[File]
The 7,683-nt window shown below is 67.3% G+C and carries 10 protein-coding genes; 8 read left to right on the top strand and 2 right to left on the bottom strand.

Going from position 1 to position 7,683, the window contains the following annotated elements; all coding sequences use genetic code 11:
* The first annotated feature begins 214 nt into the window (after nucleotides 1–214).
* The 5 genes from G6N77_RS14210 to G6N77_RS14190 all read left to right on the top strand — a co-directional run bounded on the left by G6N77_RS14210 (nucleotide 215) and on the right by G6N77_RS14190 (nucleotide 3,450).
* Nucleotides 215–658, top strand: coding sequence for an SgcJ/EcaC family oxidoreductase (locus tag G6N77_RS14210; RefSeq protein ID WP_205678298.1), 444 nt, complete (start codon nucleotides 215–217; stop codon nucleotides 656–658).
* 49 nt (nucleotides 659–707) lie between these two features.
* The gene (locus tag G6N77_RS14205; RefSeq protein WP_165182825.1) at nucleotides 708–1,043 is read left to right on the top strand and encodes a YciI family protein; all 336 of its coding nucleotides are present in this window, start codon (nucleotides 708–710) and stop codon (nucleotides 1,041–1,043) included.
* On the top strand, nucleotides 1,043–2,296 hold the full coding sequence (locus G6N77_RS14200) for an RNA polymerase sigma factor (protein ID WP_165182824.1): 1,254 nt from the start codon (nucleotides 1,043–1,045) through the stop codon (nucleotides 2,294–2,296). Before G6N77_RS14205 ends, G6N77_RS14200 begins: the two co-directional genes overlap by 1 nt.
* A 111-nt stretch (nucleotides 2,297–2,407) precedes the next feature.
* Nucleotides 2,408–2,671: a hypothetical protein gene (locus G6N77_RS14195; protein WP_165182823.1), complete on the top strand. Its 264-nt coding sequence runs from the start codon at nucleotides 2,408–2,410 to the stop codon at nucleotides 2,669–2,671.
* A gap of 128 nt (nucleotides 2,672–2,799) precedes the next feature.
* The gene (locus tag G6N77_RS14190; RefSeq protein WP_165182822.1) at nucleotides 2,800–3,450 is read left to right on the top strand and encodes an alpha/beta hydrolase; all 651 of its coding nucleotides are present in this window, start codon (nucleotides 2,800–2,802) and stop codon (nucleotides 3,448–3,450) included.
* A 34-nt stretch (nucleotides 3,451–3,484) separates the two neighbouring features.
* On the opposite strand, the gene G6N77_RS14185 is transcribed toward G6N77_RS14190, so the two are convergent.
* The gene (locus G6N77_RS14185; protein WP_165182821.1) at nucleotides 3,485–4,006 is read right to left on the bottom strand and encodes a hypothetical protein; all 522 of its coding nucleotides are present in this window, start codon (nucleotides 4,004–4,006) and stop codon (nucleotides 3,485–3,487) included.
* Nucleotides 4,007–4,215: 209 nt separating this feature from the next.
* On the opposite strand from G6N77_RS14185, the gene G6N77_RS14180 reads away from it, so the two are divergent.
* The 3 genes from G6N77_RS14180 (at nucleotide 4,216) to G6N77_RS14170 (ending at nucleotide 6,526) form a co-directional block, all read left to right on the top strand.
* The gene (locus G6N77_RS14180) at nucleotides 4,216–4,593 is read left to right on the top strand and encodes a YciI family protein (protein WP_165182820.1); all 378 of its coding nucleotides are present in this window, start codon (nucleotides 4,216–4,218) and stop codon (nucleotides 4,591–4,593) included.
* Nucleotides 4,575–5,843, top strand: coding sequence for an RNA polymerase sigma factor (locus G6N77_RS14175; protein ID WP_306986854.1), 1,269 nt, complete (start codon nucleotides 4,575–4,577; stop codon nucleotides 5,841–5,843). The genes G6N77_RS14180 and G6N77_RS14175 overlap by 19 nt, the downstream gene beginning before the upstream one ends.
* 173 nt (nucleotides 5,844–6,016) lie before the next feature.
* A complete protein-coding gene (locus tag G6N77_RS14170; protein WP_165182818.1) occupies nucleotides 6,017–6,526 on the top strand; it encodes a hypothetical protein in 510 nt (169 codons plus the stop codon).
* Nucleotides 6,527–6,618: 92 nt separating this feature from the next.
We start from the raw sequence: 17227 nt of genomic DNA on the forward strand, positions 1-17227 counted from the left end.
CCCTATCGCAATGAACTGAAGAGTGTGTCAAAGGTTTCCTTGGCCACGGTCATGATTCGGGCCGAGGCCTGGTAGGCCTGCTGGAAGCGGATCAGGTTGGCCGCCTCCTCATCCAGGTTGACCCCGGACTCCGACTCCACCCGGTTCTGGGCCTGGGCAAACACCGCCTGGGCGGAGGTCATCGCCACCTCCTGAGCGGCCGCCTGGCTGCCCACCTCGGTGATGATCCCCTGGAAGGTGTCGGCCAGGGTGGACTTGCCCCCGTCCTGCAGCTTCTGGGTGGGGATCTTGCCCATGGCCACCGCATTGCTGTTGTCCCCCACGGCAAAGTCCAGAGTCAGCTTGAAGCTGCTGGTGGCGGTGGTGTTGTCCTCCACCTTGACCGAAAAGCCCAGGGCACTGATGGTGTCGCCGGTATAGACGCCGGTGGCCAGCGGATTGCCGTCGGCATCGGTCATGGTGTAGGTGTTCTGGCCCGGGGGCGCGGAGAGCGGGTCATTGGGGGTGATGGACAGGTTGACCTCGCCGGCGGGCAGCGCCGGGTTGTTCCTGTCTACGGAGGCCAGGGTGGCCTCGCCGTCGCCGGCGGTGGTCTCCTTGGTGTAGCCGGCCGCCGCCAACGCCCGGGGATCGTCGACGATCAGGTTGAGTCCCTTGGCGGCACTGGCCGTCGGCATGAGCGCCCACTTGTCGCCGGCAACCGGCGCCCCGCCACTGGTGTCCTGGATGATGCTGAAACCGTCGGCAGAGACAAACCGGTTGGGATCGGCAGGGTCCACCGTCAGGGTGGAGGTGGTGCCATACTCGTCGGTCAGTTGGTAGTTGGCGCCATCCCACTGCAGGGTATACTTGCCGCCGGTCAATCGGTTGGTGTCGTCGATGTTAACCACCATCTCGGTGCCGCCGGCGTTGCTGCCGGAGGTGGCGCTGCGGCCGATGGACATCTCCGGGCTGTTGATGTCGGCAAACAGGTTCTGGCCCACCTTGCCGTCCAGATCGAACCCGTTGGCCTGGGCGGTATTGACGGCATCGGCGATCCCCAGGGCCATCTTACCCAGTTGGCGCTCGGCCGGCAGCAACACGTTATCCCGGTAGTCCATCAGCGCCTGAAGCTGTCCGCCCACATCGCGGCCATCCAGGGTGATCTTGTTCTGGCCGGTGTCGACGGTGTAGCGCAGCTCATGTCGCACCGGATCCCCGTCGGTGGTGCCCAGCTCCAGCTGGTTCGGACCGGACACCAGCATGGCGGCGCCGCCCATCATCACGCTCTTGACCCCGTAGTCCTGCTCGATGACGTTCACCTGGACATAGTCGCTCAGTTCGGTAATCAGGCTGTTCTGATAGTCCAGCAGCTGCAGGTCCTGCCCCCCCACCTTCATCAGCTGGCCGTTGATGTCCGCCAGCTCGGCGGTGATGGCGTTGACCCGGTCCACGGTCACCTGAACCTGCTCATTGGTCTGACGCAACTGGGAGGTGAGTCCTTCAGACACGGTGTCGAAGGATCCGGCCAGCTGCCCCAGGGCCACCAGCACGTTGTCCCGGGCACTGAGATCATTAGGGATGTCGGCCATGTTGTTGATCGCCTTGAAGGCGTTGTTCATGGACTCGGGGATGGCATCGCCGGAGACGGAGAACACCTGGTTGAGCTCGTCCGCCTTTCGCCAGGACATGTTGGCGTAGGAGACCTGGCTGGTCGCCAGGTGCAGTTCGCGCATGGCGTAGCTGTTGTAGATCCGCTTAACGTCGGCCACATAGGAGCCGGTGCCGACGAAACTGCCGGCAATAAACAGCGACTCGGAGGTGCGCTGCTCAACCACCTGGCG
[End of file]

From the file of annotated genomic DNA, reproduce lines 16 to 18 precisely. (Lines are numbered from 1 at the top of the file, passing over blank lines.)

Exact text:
* Nucleotides 4,007–4,215: 209 nt separating this feature from the next.
* On the opposite strand from G6N77_RS14185, the gene G6N77_RS14180 reads away from it, so the two are divergent.
* The 3 genes from G6N77_RS14180 (at nucleotide 4,216) to G6N77_RS14170 (ending at nucleotide 6,526) form a co-directional block, all read left to right on the top strand.